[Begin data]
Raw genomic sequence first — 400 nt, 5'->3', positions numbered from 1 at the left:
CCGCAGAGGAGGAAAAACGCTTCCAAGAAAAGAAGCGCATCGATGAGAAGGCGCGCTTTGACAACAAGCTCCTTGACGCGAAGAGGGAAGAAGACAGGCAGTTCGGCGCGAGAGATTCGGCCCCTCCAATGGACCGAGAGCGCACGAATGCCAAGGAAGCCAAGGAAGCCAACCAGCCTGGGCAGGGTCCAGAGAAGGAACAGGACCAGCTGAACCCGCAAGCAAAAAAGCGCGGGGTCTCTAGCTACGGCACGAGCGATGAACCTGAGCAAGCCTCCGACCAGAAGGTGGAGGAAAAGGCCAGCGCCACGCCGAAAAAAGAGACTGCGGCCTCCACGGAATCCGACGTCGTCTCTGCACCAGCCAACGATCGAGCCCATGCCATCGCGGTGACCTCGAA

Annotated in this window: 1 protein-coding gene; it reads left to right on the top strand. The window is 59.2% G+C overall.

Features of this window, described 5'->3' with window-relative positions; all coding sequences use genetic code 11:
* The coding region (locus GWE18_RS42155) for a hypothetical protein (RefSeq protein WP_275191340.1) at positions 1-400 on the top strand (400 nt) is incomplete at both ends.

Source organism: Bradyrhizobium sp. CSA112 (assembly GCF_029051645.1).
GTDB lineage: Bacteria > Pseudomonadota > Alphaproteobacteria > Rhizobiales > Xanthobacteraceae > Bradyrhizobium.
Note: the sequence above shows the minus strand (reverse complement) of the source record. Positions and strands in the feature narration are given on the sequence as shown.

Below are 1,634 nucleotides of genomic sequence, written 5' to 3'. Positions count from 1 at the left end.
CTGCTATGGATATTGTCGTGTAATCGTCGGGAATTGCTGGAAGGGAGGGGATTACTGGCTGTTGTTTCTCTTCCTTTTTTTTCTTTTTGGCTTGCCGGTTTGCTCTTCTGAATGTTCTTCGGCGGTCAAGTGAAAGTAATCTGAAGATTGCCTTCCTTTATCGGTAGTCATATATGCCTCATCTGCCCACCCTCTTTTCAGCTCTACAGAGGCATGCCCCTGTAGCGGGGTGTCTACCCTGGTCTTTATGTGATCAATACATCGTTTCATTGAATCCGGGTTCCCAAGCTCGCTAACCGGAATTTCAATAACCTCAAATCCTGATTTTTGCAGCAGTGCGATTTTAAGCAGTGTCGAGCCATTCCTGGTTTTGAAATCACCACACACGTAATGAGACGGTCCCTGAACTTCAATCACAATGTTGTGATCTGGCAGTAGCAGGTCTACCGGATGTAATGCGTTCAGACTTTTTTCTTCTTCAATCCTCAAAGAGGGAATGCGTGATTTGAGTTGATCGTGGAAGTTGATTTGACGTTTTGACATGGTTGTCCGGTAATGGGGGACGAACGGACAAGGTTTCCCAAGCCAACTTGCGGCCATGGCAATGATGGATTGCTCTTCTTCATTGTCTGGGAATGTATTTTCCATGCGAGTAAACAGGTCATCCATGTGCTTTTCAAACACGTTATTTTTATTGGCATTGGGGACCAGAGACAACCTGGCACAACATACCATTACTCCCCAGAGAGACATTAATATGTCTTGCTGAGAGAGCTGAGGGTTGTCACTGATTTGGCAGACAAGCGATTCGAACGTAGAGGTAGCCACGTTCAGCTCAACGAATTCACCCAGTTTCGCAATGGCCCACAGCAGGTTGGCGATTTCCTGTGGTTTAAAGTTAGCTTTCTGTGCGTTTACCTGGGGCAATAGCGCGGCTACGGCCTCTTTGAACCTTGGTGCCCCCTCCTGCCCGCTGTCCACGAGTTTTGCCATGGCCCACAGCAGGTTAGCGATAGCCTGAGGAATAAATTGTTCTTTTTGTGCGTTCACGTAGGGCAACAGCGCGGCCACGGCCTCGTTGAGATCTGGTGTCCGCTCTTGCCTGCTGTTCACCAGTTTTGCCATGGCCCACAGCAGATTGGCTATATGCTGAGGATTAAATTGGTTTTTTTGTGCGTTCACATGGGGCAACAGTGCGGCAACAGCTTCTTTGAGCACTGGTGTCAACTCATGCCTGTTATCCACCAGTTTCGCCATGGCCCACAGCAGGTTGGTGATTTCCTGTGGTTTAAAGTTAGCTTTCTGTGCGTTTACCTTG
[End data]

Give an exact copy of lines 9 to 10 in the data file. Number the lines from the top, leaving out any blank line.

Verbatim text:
Below are 1,634 nucleotides of genomic sequence, written 5' to 3'. Positions count from 1 at the left end.
CTGCTATGGATATTGTCGTGTAATCGTCGGGAATTGCTGGAAGGGAGGGGATTACTGGCTGTTGTTTCTCTTCCTTTTTTTTCTTTTTGGCTTGCCGGTTTGCTCTTCTGAATGTTCTTCGGCGGTCAAGTGAAAGTAATCTGAAGATTGCCTTCCTTTATCGGTAGTCATATATGCCTCATCTGCCCACCCTCTTTTCAGCTCTACAGAGGCATGCCCCTGTAGCGGGGTGTCTACCCTGGTCTTTATGTGATCAATACATCGTTTCATTGAATCCGGGTTCCCAAGCTCGCTAACCGGAATTTCAATAACCTCAAATCCTGATTTTTGCAGCAGTGCGATTTTAAGCAGTGTCGAGCCATTCCTGGTTTTGAAATCACCACACACGTAATGAGACGGTCCCTGAACTTCAATCACAATGTTGTGATCTGGCAGTAGCAGGTCTACCGGATGTAATGCGTTCAGACTTTTTTCTTCTTCAATCCTCAAAGAGGGAATGCGTGATTTGAGTTGATCGTGGAAGTTGATTTGACGTTTTGACATGGTTGTCCGGTAATGGGGGACGAACGGACAAGGTTTCCCAAGCCAACTTGCGGCCATGGCAATGATGGATTGCTCTTCTTCATTGTCTGGGAATGTATTTTCCATGCGAGTAAACAGGTCATCCATGTGCTTTTCAAACACGTTATTTTTATTGGCATTGGGGACCAGAGACAACCTGGCACAACATACCATTACTCCCCAGAGAGACATTAATATGTCTTGCTGAGAGAGCTGAGGGTTGTCACTGATTTGGCAGACAAGCGATTCGAACGTAGAGGTAGCCACGTTCAGCTCAACGAATTCACCCAGTTTCGCAATGGCCCACAGCAGGTTGGCGATTTCCTGTGGTTTAAAGTTAGCTTTCTGTGCGTTTACCTGGGGCAATAGCGCGGCTACGGCCTCTTTGAACCTTGGTGCCCCCTCCTGCCCGCTGTCCACGAGTTTTGCCATGGCCCACAGCAGGTTAGCGATAGCCTGAGGAATAAATTGTTCTTTTTGTGCGTTCACGTAGGGCAACAGCGCGGCCACGGCCTCGTTGAGATCTGGTGTCCGCTCTTGCCTGCTGTTCACCAGTTTTGCCATGGCCCACAGCAGATTGGCTATATGCTGAGGATTAAATTGGTTTTTTTGTGCGTTCACATGGGGCAACAGTGCGGCAACAGCTTCTTTGAGCACTGGTGTCAACTCATGCCTGTTATCCACCAGTTTCGCCATGGCCCACAGCAGGTTGGTGATTTCCTGTGGTTTAAAGTTAGCTTTCTGTGCGTTTACCTTG